Curtis relishes the idea of gaining concrete operational and strategic leadership skills to bring to the nonprofit space. “Business is all about efficiency and effectiveness, which we sometimes lack in the nonprofit sector,” she said. “I hope to bridge that gap as my way to give back.” The scholarship provided by Forward Focus will allow her to achieve an MBA and become a leader in international human rights. Her goal is to work for the United States Agency for International Development with a specific focus on preventing labor trafficking and gender-based violence.

Through a new course called Self-Transformation through Executive Connections, students are matched with executive mentors who bring decades of experience from a variety of industries and help develop each student’s leadership competencies to prepare them for future career opportunities.

Amine El Housni, Forward Focus MBA Class of 2018

Amine El Housni, Forward Focus Class of 2018, discovered a passion for renewable energy in college while working with a team to use solar power to pump water to his small Moroccan village. He then gained operational experience implementing logistics systems for a 250,000-cubic-foot distribution center where he was “fueled by a fear of failure and a never-ending pursuit of incremental improvements.”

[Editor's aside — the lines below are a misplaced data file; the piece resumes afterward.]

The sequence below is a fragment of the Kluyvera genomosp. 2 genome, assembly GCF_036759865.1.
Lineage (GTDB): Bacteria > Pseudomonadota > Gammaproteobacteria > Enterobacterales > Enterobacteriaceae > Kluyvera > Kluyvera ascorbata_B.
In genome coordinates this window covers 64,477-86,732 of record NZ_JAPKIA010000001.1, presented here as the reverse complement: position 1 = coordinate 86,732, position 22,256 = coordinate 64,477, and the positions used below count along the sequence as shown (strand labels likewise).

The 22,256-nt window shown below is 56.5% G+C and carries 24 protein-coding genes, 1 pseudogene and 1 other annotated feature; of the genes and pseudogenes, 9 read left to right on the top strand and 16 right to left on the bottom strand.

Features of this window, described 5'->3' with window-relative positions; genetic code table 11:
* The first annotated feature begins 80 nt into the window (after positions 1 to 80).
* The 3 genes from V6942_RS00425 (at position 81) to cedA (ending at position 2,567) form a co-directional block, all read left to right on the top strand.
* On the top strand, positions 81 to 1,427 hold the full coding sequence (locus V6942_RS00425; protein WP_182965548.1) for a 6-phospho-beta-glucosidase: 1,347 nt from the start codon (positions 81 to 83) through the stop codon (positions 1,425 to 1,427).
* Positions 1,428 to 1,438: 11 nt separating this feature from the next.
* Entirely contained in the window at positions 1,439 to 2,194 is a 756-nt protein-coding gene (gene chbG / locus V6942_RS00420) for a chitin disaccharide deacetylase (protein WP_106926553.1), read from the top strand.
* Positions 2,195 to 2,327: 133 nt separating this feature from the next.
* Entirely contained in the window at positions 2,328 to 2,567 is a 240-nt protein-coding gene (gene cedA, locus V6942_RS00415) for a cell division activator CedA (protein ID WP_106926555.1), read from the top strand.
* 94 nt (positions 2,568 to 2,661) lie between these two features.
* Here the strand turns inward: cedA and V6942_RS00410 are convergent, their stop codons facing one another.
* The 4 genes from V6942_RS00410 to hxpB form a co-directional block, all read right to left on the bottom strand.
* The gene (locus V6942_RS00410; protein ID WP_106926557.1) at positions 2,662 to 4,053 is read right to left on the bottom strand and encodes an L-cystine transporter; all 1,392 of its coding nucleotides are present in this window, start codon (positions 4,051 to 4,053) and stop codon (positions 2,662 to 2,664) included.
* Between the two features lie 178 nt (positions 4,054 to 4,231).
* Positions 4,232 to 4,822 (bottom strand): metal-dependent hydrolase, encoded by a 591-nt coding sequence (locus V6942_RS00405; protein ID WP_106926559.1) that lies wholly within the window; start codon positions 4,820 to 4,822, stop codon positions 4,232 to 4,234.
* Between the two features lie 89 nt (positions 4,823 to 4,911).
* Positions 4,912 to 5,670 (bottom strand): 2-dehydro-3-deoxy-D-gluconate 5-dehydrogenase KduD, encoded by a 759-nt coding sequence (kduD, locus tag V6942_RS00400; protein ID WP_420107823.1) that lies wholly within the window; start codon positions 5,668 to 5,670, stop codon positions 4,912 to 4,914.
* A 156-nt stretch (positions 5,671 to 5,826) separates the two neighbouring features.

El Housni brings this spirit of determination and strong work ethic to his studies in the Forward Focus program. He values forming positive bonds with his fellow MBA students and investing in the community: “I realize how lucky I am to have been given this opportunity to sharpen my leadership skills and develop lifelong relationships with my classmates,” he said. After gaining his MBA, El Housni hopes to use solar panels to support communities in Africa.

Investing in the Startup That Is You
The Forward Focus MBA is designed to help future leaders like Cavalin, Curtis and El Housni cope with uncertainty and volatility in today’s business landscape. With its unique scholarship model and innovative curriculum options, the program provides its students with a path to growth into effective, conscientious leaders within a strong and diverse community.

Interested in learning more about the Forward Focus MBA? Click Here